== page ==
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Group buys former Armour meatpacking site in Stockyards

The 16.8-acre site of the historic, former Armour meatpacking plant in Fort Worth’s Stockyards has changed hands, and its new owners aren’t saying anything about their plans. Chesapeake Land Development Co., which bought the site

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Hulen Pointe Shopping Center sold

Hulen Pointe Shopping Center, located in southwest Fort Worth on South Hulen Street one mile south of Hulen Mall, has been purchased by Addison-based Bo Avery with TriMarsh Properties for an undisclosed price.

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Dallas-Fort Worth in top five commercial real estate markets in 2015

According to the Emerging Trends in Real Estate 2015 report, just co-published by PwC US and the Urban Land Institute (ULI), Dallas-Fort Worth ranks No. 5, with two other Texas cities, Houston and Austin ranking at No. 1 and 2 respectively. San Francisco ranks No. 3 and Denver No. 4.

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Social House Fort Worth plans to open mid-November

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Fort Worth temporarily stops issuing new home permits in TCU area

The moratorium will give a committee and the City Council time to review a proposed overlay that will pare the number of permissible unrelated adults living in the same house.

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Judge questions giving OK to AMR bankruptcy plan

 

DAVID KOENIG,AP Airlines Writers
SCOTT MAYEROWITZ,AP Airlines Writers


NEW YORK (AP) — Lawyers for American Airlines pressed a judge Thursday to approve the company's plan to merge with US Airways and exit bankruptcy protection, but the judge delayed a ruling because of the federal government's lawsuit against the merger.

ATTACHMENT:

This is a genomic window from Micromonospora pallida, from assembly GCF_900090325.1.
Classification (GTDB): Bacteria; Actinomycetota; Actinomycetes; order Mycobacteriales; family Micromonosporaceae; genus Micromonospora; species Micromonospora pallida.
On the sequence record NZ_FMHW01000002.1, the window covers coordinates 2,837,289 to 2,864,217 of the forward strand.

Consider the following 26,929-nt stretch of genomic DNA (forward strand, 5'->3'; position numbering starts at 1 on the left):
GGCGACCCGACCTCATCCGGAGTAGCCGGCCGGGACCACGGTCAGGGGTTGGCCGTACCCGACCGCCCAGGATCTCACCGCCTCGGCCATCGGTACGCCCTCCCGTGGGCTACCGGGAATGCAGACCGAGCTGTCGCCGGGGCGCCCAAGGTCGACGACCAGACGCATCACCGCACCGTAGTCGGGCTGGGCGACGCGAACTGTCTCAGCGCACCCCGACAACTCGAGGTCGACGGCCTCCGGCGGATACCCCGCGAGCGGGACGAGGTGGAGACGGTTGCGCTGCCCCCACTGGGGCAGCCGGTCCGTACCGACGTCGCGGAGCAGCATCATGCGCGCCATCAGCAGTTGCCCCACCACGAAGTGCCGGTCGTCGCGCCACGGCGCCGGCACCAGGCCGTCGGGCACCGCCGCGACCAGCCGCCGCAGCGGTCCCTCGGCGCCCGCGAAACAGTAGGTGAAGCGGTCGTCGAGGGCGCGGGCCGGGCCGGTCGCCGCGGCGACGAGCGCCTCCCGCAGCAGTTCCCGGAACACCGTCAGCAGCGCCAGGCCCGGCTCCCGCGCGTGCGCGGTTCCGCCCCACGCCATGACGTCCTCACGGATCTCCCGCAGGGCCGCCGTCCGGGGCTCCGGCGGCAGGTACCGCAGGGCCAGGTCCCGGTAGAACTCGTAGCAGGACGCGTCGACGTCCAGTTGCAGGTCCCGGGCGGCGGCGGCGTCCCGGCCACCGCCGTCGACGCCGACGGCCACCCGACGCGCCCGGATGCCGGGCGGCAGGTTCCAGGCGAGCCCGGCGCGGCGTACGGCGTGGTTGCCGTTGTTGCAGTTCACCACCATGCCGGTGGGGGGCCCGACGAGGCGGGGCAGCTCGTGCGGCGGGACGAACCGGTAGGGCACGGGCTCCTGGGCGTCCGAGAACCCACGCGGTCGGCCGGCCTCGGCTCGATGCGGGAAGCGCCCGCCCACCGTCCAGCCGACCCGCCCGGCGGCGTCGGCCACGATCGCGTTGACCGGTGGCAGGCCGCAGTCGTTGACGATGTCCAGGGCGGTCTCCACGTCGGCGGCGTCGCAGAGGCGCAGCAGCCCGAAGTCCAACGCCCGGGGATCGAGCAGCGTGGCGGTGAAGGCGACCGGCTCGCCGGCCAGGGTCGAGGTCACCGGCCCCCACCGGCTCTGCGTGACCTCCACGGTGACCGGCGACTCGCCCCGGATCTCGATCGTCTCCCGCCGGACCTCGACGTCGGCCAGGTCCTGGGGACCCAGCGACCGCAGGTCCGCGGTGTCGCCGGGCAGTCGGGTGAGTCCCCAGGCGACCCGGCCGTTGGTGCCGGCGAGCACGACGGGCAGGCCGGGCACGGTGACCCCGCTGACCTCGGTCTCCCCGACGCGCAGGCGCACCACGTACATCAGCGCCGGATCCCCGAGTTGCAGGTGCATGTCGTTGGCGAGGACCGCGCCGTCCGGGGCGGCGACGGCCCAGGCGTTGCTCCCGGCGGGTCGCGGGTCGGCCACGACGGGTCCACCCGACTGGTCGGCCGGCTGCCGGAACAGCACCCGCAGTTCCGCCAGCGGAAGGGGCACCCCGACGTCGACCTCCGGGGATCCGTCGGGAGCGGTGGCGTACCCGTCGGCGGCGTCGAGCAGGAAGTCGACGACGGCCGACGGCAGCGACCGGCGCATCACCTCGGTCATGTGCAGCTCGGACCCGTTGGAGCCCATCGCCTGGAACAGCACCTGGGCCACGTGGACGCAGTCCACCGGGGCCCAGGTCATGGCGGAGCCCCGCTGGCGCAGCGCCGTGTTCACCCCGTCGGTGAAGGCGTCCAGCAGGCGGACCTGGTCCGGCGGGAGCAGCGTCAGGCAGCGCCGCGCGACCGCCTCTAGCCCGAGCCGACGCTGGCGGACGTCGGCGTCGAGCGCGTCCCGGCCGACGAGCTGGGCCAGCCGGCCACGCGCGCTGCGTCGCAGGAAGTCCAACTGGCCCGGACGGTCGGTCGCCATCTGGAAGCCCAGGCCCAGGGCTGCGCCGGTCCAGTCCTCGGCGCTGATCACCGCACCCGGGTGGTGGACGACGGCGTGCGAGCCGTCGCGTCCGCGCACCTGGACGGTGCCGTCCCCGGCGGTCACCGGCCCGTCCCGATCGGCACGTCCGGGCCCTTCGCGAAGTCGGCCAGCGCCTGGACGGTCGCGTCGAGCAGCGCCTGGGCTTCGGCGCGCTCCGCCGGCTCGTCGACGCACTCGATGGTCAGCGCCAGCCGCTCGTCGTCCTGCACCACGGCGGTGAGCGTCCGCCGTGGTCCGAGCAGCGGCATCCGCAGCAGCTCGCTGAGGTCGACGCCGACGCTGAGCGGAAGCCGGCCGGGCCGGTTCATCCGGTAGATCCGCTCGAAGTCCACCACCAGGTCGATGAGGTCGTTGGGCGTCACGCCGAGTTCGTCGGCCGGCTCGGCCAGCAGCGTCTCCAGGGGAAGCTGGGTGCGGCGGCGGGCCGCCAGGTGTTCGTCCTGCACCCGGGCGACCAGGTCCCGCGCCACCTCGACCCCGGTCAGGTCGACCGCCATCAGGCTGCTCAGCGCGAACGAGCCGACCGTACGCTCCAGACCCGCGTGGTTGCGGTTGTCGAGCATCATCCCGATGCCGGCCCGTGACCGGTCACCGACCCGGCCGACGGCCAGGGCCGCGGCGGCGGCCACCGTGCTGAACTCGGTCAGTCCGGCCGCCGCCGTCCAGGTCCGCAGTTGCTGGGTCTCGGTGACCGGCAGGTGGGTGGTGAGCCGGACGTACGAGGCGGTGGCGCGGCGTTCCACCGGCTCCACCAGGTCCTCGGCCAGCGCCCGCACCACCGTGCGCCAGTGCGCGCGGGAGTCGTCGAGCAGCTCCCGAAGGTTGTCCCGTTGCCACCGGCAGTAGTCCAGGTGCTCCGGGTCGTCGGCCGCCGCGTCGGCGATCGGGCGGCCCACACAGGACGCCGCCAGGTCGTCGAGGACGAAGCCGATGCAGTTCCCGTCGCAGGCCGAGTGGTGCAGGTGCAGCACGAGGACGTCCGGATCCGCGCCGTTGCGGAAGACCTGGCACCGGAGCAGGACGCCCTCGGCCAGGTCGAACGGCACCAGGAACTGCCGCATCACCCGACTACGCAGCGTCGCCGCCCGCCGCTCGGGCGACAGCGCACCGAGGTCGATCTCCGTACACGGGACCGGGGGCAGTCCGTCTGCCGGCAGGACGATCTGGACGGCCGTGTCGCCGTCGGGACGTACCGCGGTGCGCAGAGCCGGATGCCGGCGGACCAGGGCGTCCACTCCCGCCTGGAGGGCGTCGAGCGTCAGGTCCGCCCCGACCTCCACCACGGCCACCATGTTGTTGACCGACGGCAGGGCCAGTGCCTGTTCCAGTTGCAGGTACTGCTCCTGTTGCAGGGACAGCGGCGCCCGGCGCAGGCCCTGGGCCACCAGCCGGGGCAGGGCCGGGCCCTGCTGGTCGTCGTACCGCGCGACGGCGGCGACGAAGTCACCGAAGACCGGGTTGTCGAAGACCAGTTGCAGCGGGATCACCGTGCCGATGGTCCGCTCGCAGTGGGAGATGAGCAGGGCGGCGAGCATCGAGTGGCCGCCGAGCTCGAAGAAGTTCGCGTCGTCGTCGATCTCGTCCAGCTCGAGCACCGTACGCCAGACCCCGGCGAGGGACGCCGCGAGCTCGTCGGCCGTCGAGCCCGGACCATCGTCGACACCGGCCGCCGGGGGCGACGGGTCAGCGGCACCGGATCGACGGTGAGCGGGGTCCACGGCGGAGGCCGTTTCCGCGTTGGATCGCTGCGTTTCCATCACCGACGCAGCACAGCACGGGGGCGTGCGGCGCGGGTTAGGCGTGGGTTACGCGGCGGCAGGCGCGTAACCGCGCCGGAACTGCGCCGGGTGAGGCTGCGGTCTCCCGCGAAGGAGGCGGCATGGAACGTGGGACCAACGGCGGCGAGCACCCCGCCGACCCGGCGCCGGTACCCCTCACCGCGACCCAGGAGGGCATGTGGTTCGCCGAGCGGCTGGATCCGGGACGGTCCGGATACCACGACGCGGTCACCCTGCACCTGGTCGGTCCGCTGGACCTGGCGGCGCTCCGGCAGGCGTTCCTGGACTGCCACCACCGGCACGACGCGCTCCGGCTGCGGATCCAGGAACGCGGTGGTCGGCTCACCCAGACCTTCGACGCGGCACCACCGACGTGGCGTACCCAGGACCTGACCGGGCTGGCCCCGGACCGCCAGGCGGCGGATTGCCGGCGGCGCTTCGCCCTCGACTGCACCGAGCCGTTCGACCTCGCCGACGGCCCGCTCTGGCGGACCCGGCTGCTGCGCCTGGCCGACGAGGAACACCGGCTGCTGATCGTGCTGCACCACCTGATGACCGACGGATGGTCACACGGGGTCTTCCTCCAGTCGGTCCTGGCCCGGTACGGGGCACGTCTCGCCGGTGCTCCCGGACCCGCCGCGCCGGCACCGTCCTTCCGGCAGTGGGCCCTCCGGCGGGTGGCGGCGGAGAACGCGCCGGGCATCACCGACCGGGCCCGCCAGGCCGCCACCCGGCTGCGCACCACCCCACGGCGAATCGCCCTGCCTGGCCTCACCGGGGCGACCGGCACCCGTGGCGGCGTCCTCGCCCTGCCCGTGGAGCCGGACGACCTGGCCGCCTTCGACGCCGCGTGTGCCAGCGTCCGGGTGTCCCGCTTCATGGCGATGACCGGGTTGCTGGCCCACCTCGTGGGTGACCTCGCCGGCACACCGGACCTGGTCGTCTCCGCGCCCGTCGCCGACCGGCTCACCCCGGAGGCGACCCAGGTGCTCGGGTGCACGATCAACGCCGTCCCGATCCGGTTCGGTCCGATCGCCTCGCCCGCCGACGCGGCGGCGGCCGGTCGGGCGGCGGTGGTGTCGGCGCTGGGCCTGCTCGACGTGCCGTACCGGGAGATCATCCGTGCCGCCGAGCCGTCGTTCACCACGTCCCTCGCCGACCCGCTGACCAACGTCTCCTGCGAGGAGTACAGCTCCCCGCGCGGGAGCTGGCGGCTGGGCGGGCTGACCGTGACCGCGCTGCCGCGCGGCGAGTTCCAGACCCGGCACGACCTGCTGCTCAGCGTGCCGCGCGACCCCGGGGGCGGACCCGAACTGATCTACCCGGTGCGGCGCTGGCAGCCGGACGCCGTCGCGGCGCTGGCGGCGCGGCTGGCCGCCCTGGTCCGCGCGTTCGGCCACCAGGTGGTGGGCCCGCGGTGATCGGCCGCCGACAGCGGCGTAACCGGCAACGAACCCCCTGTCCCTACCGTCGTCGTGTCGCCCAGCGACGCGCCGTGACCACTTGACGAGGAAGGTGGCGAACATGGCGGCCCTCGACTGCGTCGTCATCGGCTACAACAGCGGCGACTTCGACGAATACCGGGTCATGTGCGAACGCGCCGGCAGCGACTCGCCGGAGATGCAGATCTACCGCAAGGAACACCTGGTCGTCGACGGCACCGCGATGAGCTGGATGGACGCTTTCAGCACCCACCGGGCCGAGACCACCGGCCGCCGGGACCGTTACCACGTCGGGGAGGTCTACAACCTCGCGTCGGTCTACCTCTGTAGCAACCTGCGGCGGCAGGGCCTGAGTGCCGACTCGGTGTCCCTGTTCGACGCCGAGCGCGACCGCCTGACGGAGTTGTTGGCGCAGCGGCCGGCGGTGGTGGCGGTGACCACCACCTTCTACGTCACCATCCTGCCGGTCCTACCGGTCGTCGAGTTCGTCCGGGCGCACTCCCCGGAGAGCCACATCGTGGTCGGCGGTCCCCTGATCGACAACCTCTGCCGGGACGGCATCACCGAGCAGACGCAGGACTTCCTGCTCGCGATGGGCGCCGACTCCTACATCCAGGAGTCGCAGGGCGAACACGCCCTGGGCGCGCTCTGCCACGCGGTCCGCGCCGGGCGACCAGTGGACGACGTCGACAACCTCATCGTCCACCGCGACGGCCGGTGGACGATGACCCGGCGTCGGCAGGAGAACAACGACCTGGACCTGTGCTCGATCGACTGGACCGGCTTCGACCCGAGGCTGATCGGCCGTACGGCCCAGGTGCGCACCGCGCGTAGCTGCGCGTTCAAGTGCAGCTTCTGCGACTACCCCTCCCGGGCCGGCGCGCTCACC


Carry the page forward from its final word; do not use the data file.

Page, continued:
This was supposed to be American's victory lap — the day that a judge would remove the last hurdle for a merger that would make American the world's biggest airline.

Instead, it was a sideshow.

The U.S. Justice Department ruined American's plans — at least temporarily — on Tuesday by filing a lawsuit against the merger, which it said would hurt competition and increase prices for consumers by leaving four airlines controlling more than 80 percent of the U.S. air-travel market.

In court Thursday, lawyers for American parent AMR Corp. and its unsecured creditors said the Justice Department's case shouldn't stop the bankruptcy judge from approving AMR's reorganization plan.

But Judge Sean Lane wasn't so sure. He said he had "lingering doubts" about approving the turnaround plan and even considered postponing Thursday's hearing. Instead, he went ahead with the hearing but delayed a decision on AMR's plan until at least Aug. 29.

American and US Airways had hoped to close their merger by late September, but executives for both companies say that is unlikely now. They vowed to fight the Justice Department in court, but that could take months. If the government wins, AMR could be forced to dust off a plan to emerge from bankruptcy as a stand-alone company — another long process.

The merger was supposed to cap an era of consolidation that has helped the airline industry limit seats, raise prices and return to profitability. Although it would leave one fewer airline, American and US Airways argued that their merger would increase competition by creating a stronger rival to industry leaders United Airlines and Delta Air Lines.

Judge Lane also delayed a ruling on a $20 million severance award for AMR CEO Tom Horton, who would serve briefly as chairman before leaving the new company. The U.S. trustee's office, which oversees bankruptcy cases for the Justice Department, said the payment violates bankruptcy-law limits designed to prevent executives from getting big rewards not available to regular employees.

Susan Golden, a lawyer for the trustee, said the new company shouldn't bear the cost of paying Horton for work he did on AMR's reorganization. "He's being paid for work already performed," she said.

But Stephen Karotkin, a lawyer for AMR, said creditors and shareholders approved the merger knowing that it contained Horton's payment. He said the payment in cash and stock would ensure that Horton sticks around long enough to help smooth the process of combining two airlines.

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Koenig reported from Dallas.

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Koenig reported from Dallas.
 

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